Quiet or Quite?

The Quick Answer
What is the difference between quiet and quite?

Quiet means little or no noise.
  • The kids are quiet when the TV is on.
Quite means to an utmost extent or fairly.
  • Admitting failure is quite cleansing but never pleasurable. (Michael Morpurgo)


The noun quiet denotes a lack of or very little noise. It can also be used as an adjective.

  • I like fishing. I like the peace and quiet of being at sea. (Rafael Nadal)
  • (Here, quiet is a noun.)
  • All men's miseries derive from not being able to sit in a quiet room alone. (Blaise Pascal)
  • (Here, the word quiet is an adjective.)
  • Religion is excellent stuff for keeping common people quiet. (Napoleon Bonaparte)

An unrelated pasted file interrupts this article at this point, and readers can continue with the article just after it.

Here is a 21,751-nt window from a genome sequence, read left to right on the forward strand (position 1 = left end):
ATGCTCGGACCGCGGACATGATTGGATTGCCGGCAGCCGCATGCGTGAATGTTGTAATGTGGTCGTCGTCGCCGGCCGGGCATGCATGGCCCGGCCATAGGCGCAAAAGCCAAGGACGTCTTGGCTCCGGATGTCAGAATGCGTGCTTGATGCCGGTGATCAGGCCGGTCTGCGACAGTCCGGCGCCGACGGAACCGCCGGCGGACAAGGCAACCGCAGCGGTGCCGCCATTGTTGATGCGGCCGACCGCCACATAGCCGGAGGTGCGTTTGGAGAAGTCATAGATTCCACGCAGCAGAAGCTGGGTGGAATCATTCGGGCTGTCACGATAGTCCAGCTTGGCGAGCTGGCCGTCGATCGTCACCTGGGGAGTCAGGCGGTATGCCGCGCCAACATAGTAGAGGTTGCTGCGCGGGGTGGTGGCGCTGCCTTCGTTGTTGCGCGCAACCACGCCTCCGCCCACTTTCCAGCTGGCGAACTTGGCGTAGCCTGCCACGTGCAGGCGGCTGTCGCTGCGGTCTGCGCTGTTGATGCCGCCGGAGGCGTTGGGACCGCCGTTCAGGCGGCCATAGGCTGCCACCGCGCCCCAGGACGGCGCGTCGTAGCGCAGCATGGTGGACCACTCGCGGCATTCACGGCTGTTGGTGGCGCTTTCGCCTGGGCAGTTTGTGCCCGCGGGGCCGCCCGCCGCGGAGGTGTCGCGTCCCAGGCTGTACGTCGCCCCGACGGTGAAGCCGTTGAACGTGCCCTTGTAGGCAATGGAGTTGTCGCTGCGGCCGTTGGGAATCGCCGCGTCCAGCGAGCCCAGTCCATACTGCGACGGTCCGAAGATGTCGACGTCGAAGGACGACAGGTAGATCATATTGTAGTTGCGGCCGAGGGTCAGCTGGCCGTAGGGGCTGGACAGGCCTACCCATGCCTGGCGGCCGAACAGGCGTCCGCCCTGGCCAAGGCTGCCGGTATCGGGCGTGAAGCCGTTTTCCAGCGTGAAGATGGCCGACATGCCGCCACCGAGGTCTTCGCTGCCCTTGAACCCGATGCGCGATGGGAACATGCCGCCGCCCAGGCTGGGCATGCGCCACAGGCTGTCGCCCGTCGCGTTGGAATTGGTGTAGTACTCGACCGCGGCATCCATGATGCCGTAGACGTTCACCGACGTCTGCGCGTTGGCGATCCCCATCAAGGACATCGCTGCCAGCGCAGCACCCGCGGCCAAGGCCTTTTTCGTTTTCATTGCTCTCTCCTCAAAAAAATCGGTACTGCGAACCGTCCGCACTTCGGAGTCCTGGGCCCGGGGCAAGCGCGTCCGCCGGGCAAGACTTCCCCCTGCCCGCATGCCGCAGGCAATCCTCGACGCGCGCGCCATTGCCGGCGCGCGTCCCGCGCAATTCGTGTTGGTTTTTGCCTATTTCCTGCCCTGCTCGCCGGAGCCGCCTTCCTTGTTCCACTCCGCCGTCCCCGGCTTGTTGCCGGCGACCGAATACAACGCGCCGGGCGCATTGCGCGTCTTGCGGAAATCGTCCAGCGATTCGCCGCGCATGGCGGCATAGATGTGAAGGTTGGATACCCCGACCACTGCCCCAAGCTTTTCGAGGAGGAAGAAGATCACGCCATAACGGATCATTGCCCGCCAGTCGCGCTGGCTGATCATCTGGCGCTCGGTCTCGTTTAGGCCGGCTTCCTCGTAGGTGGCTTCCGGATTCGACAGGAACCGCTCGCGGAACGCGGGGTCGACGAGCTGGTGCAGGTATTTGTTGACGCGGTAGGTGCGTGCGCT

The word quite is an adverb that most often means to the utmost extent. However, somewhat unusually, it can also mean fairly or to a significant extent, which is nearly the opposite. (The meaning is determined by context.)

  • How inappropriate to call this planet Earth when it is quite clearly ocean. (Arthur C. Clarke)
  • (Here, quite means to the utmost extent.)
  • It is quite cold outside.
  • (Here, quite means to a significant extent.)

See Also

adverse or averse? affect or effect? appraise or apprise? avenge or revenge? bare or bear? complement or compliment? dependant or dependent? discreet or discrete? disinterested or uninterested? e.g. or i.e.? envy or jealousy? imply or infer? its or it's? material or materiel? poisonous or venomous? practice or practise? principal or principle? tenant or tenet? who's or whose? What are adjectives? What are nouns? List of easily confused words